Commercial herds are producer farms, which breed offspring for product end points such as venison, velvet or trophy production. Commercial producers cover a very large range of operations sizes and relative intensities of farming operations, this is generally dictated by the farm environment (e.g. location, topography, soils, rainfall, growing season, pasture types/improvement, etc).
Commercial producers run a hind herd to breed progeny. Generally a proportion of the hind herd is used to breed replacement hinds for its own breeding herd. Commercial venison breeders may not necessarily 'finish' (grow to the point of slaughter) any or all of the progeny they breed and instead may sell these animals post-weaning for finishing elsewhere. Commercial herds do not generally sell live animals for the genetic improvement of other farms, which is a role of the specialist stud breeder.
Identify stud breeders with breeding objectives that best match your commercial herd's production goals. If you have any breed/strain/type preferences also consider that in your stud breeder choice. Finally evaluate potential animal health risks introducing new stock to the farm. It is important to feel that you can trust the stud breeder(s) you select – after all, they determine the future direction and production potential of your deer herd.
Buy in accordance with your breeding plan. When purchasing sire stags it is important to stick to herd production goals in order to genetically improve the herd (e.g.venison or velvet or trophy). Do not be swayed by other factors than the herd's sire stag requirements, no matter how good the brochure photo looks. Consider major health risks that may be introduced with new stock, such as parasites, Johne's Disease, TB status (essentially covered by an ASD (animal status declaration) form). Discuss these risks and their mitigation/minimization (such as drenching, Johne's Disease testing etc) with the stud breeder.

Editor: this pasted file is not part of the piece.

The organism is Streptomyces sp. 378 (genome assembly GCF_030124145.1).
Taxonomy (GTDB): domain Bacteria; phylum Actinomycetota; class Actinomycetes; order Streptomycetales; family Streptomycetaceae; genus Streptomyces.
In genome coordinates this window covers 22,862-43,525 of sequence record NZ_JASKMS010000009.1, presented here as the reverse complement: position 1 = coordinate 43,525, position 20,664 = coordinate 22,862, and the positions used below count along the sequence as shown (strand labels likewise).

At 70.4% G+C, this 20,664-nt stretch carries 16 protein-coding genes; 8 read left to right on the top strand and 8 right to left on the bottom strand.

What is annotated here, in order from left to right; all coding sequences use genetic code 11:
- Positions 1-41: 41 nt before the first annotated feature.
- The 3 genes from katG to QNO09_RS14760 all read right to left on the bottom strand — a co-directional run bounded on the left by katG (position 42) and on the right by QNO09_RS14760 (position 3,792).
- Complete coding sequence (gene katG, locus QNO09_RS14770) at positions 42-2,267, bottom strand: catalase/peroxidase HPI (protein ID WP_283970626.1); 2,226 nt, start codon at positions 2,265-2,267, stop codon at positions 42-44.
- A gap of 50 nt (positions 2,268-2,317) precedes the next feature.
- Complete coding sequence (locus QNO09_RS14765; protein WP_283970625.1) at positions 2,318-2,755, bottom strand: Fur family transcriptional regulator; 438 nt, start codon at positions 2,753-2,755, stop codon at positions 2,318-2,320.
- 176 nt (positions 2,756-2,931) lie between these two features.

The purchase of stags for venison production should be largely based on the appropriate economic index. Prior to purchase, identify more stags than will be required (say 20% more) based on their index, and then select the precise number required, based on what is commercially available and within budget at the time. It is important to remember that it is often a team of stags being purchased, so the key consideration is the average index of the entire group of purchased stags. This average index value will have a very high accuracy for a mob of approximately 10 stags.